Pulmonary hypertension (PH) is a debilitating disease with a poor prognosis. Therapeutic options remain limited despite the introduction of prostacyclin analogues, endothelin receptor antagonists and phosphodiesterase 5 inhibitors within the last 15 years; these interventions address predominantly the endothelial and vascular dysfunctionS associated with the condition, but simply delay progression of the disease rather than offer a cure. In an attempt to improve efficacy, emerging approaches have focused on targeting the pro-proliferative phenotype that underpins the pulmonary vascular remodelling in the lung and contributes to the impaired circulation and right heart failure. Many novel targets have been investigated and validated in animal models of PH, including modulation of guanylate cyclases, phosphodiesterases, tyrosine kinases, Rho kinase, bone morphogenetic proteins signalling, 5-HT, peroxisome proliferator activator receptors and ion channels. In addition, there is hope that combinations of such treatments, harnessing and optimizing vasodilator and anti-proliferative properties, will provide a further, possibly synergistic, increase in efficacy; therapies directed at the right heart may also offer an additional benefit. This overview highlights current therapeutic options, promising new therapies, and provides the rationale for a combination approach to treat the disease.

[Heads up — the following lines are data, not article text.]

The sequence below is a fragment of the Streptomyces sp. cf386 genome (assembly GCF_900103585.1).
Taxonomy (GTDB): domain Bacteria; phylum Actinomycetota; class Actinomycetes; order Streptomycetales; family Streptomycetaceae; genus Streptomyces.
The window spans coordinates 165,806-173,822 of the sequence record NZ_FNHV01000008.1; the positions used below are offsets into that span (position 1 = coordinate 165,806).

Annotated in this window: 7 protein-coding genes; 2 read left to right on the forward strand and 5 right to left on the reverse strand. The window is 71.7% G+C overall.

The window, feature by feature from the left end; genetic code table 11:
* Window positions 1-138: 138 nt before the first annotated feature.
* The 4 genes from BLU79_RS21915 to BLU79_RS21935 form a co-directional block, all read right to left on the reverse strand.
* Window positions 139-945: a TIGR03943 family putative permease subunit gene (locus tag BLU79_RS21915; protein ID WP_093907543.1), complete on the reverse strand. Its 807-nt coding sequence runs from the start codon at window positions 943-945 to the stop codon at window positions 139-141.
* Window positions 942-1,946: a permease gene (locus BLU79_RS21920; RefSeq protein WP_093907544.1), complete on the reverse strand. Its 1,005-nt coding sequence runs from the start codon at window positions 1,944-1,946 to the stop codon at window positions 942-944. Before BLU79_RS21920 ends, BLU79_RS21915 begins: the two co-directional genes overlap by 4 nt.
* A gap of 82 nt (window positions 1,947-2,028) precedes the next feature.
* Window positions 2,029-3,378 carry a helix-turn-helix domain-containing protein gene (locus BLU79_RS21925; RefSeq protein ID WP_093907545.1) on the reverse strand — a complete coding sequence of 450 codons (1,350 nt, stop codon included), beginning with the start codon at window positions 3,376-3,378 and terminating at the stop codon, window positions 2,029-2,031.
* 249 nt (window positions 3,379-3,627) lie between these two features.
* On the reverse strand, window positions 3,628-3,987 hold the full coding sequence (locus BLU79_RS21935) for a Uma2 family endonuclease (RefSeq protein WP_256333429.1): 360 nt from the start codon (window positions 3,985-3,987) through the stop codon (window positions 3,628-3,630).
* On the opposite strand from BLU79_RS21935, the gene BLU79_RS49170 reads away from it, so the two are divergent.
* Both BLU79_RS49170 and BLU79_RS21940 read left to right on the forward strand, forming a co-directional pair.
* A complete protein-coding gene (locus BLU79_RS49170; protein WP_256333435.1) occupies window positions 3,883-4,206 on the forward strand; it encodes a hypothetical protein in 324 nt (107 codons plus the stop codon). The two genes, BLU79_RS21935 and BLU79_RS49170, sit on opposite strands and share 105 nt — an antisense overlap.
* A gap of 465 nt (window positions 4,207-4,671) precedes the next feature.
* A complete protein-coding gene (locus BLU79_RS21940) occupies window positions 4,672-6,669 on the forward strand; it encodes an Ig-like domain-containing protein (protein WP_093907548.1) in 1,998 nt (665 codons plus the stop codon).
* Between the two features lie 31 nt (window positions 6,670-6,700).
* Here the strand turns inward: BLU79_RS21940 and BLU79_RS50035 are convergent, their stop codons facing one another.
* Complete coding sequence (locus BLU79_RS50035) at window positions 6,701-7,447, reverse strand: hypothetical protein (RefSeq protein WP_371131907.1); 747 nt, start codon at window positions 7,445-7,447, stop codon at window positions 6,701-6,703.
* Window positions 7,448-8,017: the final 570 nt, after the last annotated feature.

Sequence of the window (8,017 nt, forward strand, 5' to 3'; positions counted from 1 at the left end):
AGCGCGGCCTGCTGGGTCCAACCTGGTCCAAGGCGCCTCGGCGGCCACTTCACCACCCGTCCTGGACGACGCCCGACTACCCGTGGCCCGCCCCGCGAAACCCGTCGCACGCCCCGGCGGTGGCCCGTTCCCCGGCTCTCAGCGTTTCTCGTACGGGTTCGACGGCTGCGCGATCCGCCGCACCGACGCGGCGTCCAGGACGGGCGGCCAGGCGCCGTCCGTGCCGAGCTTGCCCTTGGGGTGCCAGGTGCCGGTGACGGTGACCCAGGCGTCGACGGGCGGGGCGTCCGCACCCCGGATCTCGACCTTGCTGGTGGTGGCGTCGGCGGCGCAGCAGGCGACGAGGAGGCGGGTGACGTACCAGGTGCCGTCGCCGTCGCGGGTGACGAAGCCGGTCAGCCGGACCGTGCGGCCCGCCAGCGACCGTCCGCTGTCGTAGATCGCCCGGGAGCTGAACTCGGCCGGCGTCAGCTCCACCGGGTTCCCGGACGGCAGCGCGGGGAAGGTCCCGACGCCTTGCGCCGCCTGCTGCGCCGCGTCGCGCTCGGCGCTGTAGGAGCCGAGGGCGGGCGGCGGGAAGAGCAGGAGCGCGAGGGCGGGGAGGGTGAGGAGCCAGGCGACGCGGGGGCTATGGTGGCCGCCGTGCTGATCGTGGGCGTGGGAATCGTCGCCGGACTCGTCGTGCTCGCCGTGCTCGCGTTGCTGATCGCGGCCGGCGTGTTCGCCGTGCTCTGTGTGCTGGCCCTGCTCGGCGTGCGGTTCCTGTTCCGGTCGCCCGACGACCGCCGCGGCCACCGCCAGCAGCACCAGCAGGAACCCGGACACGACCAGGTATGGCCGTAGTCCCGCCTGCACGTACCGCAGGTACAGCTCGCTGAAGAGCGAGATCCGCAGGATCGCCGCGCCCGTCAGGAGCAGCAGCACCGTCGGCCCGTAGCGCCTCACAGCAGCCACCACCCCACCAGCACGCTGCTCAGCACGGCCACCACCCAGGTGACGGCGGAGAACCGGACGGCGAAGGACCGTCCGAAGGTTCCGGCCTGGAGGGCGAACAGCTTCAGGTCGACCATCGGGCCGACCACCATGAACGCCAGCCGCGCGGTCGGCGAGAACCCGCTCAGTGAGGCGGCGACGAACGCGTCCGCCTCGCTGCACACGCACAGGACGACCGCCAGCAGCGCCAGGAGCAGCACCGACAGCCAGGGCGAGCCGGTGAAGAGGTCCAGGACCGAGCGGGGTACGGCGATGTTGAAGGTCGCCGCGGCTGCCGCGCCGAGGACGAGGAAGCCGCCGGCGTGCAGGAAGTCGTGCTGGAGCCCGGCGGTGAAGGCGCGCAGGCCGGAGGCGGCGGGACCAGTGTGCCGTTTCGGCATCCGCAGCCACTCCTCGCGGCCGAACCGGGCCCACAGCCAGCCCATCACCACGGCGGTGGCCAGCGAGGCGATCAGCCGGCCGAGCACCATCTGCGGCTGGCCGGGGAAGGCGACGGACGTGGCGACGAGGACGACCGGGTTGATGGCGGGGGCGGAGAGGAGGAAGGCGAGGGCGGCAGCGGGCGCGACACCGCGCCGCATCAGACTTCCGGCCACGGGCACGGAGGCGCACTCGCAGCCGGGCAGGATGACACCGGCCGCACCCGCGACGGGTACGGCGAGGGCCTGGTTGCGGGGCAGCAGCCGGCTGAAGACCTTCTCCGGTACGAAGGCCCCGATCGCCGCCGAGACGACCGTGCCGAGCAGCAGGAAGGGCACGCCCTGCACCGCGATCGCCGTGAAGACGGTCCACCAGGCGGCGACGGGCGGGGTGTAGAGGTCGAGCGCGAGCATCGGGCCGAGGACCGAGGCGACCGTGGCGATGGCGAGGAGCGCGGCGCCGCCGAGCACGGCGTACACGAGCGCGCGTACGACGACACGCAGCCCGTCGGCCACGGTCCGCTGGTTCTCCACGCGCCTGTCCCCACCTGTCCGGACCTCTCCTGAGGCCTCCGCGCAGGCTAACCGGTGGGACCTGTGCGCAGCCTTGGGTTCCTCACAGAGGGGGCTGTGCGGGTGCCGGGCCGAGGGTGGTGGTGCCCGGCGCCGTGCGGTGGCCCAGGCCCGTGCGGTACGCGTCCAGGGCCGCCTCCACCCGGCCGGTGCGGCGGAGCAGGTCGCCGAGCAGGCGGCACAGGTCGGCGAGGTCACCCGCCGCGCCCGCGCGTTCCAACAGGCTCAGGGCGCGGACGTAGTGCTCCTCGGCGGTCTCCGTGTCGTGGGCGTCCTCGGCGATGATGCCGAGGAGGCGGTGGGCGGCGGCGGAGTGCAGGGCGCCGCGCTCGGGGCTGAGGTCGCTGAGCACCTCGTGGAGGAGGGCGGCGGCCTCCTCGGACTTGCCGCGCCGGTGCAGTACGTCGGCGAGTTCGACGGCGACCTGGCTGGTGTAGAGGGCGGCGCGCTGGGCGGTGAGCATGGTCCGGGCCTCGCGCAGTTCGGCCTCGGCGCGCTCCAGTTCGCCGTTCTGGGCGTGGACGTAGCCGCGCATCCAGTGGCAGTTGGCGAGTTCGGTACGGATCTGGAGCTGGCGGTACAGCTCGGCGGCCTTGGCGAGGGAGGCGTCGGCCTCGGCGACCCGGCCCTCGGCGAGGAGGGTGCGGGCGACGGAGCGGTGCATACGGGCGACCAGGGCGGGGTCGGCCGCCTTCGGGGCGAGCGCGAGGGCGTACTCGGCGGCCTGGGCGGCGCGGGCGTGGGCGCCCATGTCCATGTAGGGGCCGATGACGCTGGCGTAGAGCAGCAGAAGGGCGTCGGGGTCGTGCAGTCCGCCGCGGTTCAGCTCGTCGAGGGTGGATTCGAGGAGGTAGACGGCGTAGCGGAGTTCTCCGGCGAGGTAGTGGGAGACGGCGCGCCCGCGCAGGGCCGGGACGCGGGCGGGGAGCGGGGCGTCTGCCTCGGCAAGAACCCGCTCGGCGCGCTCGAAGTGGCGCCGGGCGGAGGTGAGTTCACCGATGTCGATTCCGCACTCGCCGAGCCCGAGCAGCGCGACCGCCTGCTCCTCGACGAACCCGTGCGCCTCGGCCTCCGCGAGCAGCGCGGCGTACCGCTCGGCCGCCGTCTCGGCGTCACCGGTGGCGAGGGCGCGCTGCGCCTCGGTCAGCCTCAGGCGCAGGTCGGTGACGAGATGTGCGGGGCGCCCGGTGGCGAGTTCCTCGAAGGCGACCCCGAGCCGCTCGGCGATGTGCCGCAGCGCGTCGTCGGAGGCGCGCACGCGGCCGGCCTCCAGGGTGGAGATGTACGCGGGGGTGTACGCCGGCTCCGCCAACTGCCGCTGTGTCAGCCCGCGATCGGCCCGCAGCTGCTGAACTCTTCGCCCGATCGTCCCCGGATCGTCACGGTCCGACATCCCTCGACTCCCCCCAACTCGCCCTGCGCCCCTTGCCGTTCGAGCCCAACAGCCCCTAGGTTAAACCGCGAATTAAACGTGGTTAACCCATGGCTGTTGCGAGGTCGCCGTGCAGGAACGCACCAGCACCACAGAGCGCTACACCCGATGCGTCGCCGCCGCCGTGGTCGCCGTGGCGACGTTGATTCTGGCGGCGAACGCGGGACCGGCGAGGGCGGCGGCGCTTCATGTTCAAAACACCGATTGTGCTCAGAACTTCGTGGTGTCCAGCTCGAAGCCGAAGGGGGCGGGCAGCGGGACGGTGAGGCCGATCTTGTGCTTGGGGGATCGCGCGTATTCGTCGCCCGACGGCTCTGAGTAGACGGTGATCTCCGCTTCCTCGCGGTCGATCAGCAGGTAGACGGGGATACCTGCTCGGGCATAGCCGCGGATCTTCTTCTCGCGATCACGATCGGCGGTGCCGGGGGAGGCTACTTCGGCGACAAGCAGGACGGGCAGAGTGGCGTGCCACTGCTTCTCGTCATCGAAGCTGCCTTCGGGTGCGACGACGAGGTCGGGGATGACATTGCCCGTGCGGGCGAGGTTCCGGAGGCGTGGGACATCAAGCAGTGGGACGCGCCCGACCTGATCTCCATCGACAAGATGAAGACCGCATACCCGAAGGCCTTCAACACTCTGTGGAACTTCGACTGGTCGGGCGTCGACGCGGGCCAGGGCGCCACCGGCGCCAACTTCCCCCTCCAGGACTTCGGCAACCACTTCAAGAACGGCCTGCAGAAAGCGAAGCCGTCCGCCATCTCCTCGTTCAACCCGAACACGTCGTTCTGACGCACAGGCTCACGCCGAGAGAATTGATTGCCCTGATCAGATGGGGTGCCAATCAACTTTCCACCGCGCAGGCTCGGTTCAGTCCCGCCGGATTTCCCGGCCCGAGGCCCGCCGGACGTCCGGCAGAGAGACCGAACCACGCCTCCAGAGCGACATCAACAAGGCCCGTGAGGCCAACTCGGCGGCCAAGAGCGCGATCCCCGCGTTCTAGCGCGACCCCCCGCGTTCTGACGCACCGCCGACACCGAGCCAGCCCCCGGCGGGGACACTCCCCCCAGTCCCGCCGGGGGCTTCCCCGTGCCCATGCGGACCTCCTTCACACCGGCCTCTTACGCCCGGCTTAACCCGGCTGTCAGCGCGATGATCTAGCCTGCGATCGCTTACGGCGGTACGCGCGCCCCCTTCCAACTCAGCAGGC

© 2011 The Authors. British Journal of Pharmacology © 2011 The British Pharmacological Society.